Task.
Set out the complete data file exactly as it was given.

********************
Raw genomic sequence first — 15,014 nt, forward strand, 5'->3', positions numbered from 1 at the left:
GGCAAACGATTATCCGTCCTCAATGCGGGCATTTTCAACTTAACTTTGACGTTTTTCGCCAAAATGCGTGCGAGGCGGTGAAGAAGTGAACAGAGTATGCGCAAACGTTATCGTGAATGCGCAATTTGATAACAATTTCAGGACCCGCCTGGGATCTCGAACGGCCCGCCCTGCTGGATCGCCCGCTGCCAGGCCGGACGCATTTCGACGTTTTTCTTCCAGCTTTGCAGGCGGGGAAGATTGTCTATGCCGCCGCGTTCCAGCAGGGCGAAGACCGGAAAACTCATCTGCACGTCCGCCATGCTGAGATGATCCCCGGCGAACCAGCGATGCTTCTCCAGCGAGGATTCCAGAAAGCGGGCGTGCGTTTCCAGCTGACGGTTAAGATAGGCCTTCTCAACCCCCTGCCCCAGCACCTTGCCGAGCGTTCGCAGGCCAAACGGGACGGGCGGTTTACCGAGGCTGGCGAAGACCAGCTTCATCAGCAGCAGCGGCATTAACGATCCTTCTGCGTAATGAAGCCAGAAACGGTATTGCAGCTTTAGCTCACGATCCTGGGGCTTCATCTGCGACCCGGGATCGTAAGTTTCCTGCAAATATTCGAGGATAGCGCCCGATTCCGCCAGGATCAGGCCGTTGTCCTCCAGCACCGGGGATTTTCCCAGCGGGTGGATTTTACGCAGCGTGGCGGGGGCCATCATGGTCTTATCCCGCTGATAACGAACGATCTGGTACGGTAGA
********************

Raw genomic sequence first — 15,014 nt, forward strand, 5'->3', positions numbered from 1 at the left:
GGCAAACGATTATCCGTCCTCAATGCGGGCATTTTCAACTTAACTTTGACGTTTTTCGCCAAAATGCGTGCGAGGCGGTGAAGAAGTGAACAGAGTATGCGCAAACGTTATCGTGAATGCGCAATTTGATAACAATTTCAGGACCCGCCTGGGATCTCGAACGGCCCGCCCTGCTGGATCGCCCGCTGCCAGGCCGGACGCATTTCGACGTTTTTCTTCCAGCTTTGCAGGCGGGGAAGATTGTCTATGCCGCCGCGTTCCAGCAGGGCGAAGACCGGAAAACTCATCTGCACGTCCGCCATGCTGAGATGATCCCCGGCGAACCAGCGATGCTTCTCCAGCGAGGATTCCAGAAAGCGGGCGTGCGTTTCCAGCTGACGGTTAAGATAGGCCTTCTCAACCCCCTGCCCCAGCACCTTGCCGAGCGTTCGCAGGCCAAACGGGACGGGCGGTTTACCGAGGCTGGCGAAGACCAGCTTCATCAGCAGCAGCGGCATTAACGATCCTTCTGCGTAATGAAGCCAGAAACGGTATTGCAGCTTTAGCTCACGATCCTGGGGCTTCATCTGCGACCCGGGATCGTAAGTTTCCTGCAAATATTCGAGGATAGCGCCCGATTCCGCCAGGATCAGGCCGTTGTCCTCCAGCACCGGGGATTTTCCCAGCGGGTGGATTTTACGCAGCGTGGCGGGGGCCATCATGGTCTTATCCCGCTGATAACGAACGATCTGGTACGGTAGA